As counterintuitive as it seems, frozen shrimp is often the freshest available. Most shrimp is frozen at its peak freshness right after it's caught. Even shrimp at the grocery-store seafood counter was likely frozen and thawed already—might as well buy it frozen and defrost it yourself to avoid any issues with food safety or deterioration of quality. Here's how to thaw shelled, tail-on or peeled frozen shrimp.
Thawing in the Refrigerator
The safest way to thaw shrimp is in the fridge. Thawing it at 40 degrees Fahrenheit or below keeps it safe from pathogens. Place frozen shimp (package and all) in the refrigerator overnight.
Thawing in Water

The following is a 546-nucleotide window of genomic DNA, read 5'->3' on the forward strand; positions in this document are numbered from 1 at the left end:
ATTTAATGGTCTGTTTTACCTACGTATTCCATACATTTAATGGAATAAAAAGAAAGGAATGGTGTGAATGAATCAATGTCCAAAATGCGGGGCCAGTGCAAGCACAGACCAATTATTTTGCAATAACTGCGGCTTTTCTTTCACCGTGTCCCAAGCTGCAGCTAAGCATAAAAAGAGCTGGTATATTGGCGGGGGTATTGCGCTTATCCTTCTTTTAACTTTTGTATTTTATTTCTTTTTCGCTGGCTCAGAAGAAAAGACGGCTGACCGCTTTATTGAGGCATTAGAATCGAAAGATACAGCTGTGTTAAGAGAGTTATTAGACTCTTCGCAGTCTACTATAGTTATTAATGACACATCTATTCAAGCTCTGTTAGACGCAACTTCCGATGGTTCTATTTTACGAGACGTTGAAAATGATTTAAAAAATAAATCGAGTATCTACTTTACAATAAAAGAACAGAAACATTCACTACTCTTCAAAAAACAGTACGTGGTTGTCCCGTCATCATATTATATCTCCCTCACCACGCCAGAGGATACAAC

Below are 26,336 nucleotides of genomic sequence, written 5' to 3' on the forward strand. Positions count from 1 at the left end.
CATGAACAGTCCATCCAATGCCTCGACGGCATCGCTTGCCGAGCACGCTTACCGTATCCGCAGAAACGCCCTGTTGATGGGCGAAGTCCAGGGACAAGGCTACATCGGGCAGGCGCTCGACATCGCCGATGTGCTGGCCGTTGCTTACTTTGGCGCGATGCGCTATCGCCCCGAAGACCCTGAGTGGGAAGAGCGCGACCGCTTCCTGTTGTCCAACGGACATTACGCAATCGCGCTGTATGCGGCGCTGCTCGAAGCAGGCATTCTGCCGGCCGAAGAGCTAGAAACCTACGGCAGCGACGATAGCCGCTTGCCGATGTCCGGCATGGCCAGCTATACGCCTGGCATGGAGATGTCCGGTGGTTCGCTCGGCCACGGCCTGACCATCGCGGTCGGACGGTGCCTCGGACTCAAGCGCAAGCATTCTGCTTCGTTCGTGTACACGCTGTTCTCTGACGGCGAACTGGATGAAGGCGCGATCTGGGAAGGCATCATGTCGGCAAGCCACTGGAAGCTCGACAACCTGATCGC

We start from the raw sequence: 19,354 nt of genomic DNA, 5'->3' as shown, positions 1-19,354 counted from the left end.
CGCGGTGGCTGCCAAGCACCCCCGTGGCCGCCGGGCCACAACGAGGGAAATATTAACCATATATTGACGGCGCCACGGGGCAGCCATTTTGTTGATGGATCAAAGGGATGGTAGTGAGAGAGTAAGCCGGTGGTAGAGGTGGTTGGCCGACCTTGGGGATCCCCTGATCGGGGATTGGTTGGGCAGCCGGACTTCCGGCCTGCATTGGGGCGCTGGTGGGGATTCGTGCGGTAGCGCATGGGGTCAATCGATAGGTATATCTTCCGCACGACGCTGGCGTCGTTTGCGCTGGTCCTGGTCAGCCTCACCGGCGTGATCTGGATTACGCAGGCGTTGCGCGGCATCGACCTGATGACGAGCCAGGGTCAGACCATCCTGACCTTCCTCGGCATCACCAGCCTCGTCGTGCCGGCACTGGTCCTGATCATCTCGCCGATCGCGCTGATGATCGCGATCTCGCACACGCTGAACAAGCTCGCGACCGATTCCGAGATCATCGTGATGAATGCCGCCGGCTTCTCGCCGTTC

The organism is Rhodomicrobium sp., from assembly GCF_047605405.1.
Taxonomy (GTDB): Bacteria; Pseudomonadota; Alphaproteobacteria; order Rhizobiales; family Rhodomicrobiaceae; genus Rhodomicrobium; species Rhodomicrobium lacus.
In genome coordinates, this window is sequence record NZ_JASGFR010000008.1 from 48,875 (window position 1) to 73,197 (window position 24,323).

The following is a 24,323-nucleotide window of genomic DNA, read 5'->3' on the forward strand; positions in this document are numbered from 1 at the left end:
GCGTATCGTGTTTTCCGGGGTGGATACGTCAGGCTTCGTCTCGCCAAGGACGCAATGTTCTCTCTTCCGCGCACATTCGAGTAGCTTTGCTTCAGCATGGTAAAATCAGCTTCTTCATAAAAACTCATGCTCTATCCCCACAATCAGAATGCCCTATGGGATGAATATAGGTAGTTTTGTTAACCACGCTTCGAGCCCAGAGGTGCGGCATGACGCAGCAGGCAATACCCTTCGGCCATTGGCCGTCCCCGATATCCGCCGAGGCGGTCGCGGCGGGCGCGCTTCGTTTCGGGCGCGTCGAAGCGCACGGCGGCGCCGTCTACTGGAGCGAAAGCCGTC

If you need to defrost shrimp faster, place it (in sealed packaging or in a zip-top plastic bag) in a bowl of cold water. If you can, set the bowl in the sink and let the faucet drip a regular trickle of cold water into the bowl as the overflow pours down the drain. This method takes about 15 minutes, depending on the size of the shrimp.
Thawing in a Microwave
Save the microwave for thawing shrimp you plan to cook immediately. Use the defrost setting and only thaw until the shrimp is bendable, but still quite cold and icy.
Most frozen shrimp still needs to be deveined before you serve it.
Use thawed shrimp within one day.